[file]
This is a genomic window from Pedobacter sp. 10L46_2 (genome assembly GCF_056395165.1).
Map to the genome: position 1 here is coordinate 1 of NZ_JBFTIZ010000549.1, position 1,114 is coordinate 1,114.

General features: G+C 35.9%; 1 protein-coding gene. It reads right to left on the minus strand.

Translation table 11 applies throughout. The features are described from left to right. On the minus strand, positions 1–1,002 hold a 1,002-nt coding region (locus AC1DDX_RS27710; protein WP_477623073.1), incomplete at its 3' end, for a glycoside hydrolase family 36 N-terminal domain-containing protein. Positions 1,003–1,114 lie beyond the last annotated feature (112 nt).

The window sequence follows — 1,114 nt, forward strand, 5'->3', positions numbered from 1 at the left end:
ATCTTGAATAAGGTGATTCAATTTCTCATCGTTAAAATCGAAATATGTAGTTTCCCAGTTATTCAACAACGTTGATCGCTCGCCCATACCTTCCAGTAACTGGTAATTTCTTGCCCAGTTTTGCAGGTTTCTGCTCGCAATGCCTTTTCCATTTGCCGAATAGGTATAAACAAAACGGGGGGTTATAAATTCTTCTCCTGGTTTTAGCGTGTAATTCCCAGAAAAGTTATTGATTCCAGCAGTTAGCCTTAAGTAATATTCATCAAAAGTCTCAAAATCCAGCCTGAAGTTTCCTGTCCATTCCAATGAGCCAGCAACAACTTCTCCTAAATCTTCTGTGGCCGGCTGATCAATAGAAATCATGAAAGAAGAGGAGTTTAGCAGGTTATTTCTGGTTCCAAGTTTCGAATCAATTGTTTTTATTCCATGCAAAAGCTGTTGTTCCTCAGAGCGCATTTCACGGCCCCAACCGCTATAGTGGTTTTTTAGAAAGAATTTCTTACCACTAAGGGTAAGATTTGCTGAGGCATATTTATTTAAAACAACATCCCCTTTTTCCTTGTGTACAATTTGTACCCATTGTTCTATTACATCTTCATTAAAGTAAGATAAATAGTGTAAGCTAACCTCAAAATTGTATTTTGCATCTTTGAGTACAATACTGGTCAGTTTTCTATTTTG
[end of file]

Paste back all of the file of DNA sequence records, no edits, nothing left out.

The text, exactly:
This is a genomic window from Pedobacter sp. 10L46_2 (genome assembly GCF_056395165.1).
Map to the genome: position 1 here is coordinate 1 of NZ_JBFTIZ010000549.1, position 1,114 is coordinate 1,114.

General features: G+C 35.9%; 1 protein-coding gene. It reads right to left on the minus strand.

Translation table 11 applies throughout. The features are described from left to right. On the minus strand, positions 1–1,002 hold a 1,002-nt coding region (locus AC1DDX_RS27710; protein WP_477623073.1), incomplete at its 3' end, for a glycoside hydrolase family 36 N-terminal domain-containing protein. Positions 1,003–1,114 lie beyond the last annotated feature (112 nt).

The window sequence follows — 1,114 nt, forward strand, 5'->3', positions numbered from 1 at the left end:
ATCTTGAATAAGGTGATTCAATTTCTCATCGTTAAAATCGAAATATGTAGTTTCCCAGTTATTCAACAACGTTGATCGCTCGCCCATACCTTCCAGTAACTGGTAATTTCTTGCCCAGTTTTGCAGGTTTCTGCTCGCAATGCCTTTTCCATTTGCCGAATAGGTATAAACAAAACGGGGGGTTATAAATTCTTCTCCTGGTTTTAGCGTGTAATTCCCAGAAAAGTTATTGATTCCAGCAGTTAGCCTTAAGTAATATTCATCAAAAGTCTCAAAATCCAGCCTGAAGTTTCCTGTCCATTCCAATGAGCCAGCAACAACTTCTCCTAAATCTTCTGTGGCCGGCTGATCAATAGAAATCATGAAAGAAGAGGAGTTTAGCAGGTTATTTCTGGTTCCAAGTTTCGAATCAATTGTTTTTATTCCATGCAAAAGCTGTTGTTCCTCAGAGCGCATTTCACGGCCCCAACCGCTATAGTGGTTTTTTAGAAAGAATTTCTTACCACTAAGGGTAAGATTTGCTGAGGCATATTTATTTAAAACAACATCCCCTTTTTCCTTGTGTACAATTTGTACCCATTGTTCTATTACATCTTCATTAAAGTAAGATAAATAGTGTAAGCTAACCTCAAAATTGTATTTTGCATCTTTGAGTACAATACTGGTCAGTTTTCTATTTTG